Optimising Asset Compilation During Deployment

Captain's log, stardate d302.y38/AB

Although modern solutions like Docker provide most of the tools we need for the deployments of nowadays web applications, there's no one-size-fits-all solution to optimise asset compilation during deployment, especially for legacy projects.

In this blog post, I'm going to explain one solution I came up with.

Iron forging - Photo by Maranda Vandergriff on Unsplash

Background: My motivation

We have been working on a long-running Rails + Angular web application which uses tonnes of content in multiple forms: text, images, attached files and so forth. This content is visualised and edited on the platform, thus forcing us to optimise the sending and receiving of this data to keep users waiting as less as possible.

When assets are changed, deployments in this platform take around one hour, of which around 60% of the time corresponds to assets compilation. Not only that, but we often see that when assets are compiled in a server, the deployment process hangs because of this long wait.

For this one, we're running it on Cloud66, which stops listening for the assets compilation process and, even though it eventually finishes, the deployment process keeps on waiting forever.

When this happens, we need to start the whole deployment again. In a few occasions, we have spent more than five hours to deploy a change, hence needing to restart the deployment multiple times.

So, my main motivation has been to improve the deployment process to make it faster and more reliable. However, changing this will have another great benefit: we will be able to solve an ugly bug that generates different file digests per server.

The new process

The new process consists of various steps. Let's see what it is like.

The first step is to calculate a digest of the content of all the asset files that are going to be compiled. This is how I do it:

# Get all asset folders/files where Rails will look for assets to compile
paths = Rails.application.assets.paths.uniq

# Add all Webpacker files
paths = paths + [Webpacker.instance.config.source_path.to_s] + Webpacker.instance.config.resolved_paths

# Checking the contents of ALL files in node_modules is painful. Instead, just check yarn.lock
paths = paths - [Rails.root.join('node_modules').to_s] + [Rails.root.join('yarn.lock').to_s]

# From the list of files/folders, get the list of all files and files within the folders
list = `find #{paths.uniq.map(&:shellescape).join(' ')} -type f`.split("\n")

# Now calculate an MD5 digest from the content of all these files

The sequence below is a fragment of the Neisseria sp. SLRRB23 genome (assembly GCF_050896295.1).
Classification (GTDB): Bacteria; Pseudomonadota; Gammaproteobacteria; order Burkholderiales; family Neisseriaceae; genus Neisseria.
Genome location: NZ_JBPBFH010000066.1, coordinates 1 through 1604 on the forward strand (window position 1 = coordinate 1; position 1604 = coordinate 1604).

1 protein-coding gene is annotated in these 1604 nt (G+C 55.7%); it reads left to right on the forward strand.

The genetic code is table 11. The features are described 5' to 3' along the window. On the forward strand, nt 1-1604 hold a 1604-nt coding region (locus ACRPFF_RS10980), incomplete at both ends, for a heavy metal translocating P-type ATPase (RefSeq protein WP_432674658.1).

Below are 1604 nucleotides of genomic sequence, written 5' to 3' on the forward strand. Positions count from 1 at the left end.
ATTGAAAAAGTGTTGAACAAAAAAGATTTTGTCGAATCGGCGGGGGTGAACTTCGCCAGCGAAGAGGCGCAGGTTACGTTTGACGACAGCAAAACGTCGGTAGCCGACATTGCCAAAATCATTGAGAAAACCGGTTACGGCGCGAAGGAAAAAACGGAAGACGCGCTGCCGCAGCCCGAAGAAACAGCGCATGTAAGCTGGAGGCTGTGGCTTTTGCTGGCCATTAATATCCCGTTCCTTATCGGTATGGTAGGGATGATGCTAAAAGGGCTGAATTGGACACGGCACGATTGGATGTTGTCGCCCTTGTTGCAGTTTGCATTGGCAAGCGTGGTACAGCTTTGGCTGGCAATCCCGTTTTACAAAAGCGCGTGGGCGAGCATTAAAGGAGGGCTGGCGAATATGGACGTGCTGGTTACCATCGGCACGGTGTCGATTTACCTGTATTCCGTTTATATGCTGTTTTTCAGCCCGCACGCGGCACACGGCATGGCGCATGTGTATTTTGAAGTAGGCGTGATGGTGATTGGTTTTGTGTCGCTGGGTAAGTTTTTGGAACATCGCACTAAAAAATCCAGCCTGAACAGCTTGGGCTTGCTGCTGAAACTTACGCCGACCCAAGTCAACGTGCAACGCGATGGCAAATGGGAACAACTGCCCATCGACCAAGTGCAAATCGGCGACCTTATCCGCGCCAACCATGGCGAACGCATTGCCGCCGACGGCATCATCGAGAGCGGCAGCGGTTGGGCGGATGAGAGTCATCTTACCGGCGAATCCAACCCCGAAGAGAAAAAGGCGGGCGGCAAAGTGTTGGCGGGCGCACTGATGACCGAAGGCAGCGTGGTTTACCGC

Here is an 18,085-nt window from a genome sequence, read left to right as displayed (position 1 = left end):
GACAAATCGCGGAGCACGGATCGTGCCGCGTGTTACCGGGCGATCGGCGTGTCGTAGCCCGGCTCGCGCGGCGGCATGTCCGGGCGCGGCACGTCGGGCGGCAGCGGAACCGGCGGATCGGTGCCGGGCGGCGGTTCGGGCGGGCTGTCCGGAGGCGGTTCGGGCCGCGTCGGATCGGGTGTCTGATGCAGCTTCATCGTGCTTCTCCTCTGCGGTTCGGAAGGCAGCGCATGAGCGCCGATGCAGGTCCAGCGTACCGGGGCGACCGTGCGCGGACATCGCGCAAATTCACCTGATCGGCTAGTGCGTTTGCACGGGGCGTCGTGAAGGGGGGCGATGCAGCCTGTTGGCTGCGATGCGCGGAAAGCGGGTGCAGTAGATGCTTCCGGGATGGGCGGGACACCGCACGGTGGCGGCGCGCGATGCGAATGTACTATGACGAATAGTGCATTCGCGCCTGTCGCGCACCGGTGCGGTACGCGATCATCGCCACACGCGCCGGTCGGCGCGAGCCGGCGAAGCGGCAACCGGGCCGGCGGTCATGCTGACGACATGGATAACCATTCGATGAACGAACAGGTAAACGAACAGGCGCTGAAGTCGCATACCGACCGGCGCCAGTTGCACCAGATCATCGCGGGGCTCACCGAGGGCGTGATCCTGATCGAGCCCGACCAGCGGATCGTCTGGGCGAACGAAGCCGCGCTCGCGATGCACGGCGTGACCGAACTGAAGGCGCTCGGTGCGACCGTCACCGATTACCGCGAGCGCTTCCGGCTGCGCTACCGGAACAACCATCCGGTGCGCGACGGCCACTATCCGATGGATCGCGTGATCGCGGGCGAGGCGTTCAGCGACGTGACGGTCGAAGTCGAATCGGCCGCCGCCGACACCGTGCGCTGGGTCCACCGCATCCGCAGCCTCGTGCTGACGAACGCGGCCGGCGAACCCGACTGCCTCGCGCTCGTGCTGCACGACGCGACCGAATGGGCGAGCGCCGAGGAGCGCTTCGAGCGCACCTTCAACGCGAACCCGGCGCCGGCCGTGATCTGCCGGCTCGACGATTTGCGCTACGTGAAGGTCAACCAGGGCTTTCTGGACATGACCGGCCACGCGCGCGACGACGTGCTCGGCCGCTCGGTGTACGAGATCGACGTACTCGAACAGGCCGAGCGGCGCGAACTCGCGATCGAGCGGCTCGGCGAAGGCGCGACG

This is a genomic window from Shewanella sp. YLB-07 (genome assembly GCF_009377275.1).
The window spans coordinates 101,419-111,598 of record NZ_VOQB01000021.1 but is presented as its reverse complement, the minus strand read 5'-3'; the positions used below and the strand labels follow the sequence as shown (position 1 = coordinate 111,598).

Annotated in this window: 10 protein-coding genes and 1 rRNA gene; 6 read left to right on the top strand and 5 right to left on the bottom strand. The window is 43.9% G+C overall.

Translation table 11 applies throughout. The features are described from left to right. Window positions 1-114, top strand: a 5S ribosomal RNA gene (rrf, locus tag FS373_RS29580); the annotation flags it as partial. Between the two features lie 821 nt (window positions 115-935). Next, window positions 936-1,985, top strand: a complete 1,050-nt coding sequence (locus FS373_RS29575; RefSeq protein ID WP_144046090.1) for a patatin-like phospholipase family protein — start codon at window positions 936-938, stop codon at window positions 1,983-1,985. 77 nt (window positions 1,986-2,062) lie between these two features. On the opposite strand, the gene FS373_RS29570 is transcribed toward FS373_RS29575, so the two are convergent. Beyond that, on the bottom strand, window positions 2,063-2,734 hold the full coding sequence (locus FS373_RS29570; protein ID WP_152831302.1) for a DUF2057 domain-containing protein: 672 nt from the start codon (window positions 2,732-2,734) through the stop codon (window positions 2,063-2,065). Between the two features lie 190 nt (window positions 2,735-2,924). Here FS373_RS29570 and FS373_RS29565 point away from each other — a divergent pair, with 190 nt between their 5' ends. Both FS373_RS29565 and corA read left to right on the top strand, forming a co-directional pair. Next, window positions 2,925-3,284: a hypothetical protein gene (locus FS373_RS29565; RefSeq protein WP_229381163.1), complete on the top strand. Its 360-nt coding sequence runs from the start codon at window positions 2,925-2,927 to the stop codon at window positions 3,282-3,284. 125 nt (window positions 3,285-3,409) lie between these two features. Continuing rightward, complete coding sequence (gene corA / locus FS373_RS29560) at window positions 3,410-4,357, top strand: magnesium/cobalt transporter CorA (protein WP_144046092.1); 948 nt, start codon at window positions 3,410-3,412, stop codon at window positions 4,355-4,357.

raw_files_digest = `md5sum #{list.join(' ')} | cut -c1-32 | md5sum | cut -c1-32`.chomp

The digest will be the same as long as asset files remain the same, and will be different when any asset changes. This calculation is surprisingly fast. For 1200 files, it takes about a second to compute in my computer.

The next step is to compare this value to a value stored in Redis.

If the values don't match (or there is no value, which is what happens the first time the process is run), then we compile the assets normally and upload the assets to a S3 bucket. The upload is smart enough to only upload the needed files (those referenced in the Sprockets and Webpacker manifests) and only upload files that haven not already been uploaded before. This means that the first upload will take time but only a small number of files will be uploaded during the subsequent uploads. Lastly, the calculated digest is stored in Redis.

If the values do match, it means that assets are already compiled, so we just need to download them from S3. Again, the download is smart enough to only download files referenced in the manifest and it only downloads files that are not present, except manifests which need to be downloaded always.

In practice, with this process, when assets don't change, it will do nothing on any server. Why? Because it will "download" assets but since all are already present, it will skip all of them.

When assets change, compilation will be done only once in the first server and the rest will only need to download changed files, which - in practice - it's normally between three and ten files, at most.

Conclusion

With this change, we can improve deployment time and make it more reliable.

Moreover with the change we will be able to:

  • Remove sticky sessions from the load balancer. Right now, they are needed because each server has a different digest for files.
  • Improve error reporting in Sentry. What happens now is that when a JS error is reported, the JS file links to the source map. But then, Sentry tries to get the source map from a different server and it does not find it because the digest is different.
  • Another point is that container-based deployments don't have these problems with assets at all, as assets are part of the built images. But with old-school deployments it's still an unsolved problem.

That's all, folks! Hope you've found this useful!

Oriol Collell Martín

Oriol Collell Martín

Chief MartianTapas Officer. Before MarsBased, he was co-founder and CTO at Dineyo, which honed his entrepreneurial skills. Passionate hooligan of Startup Grind & Muns. Every company has got a troll, we've got Oriol.

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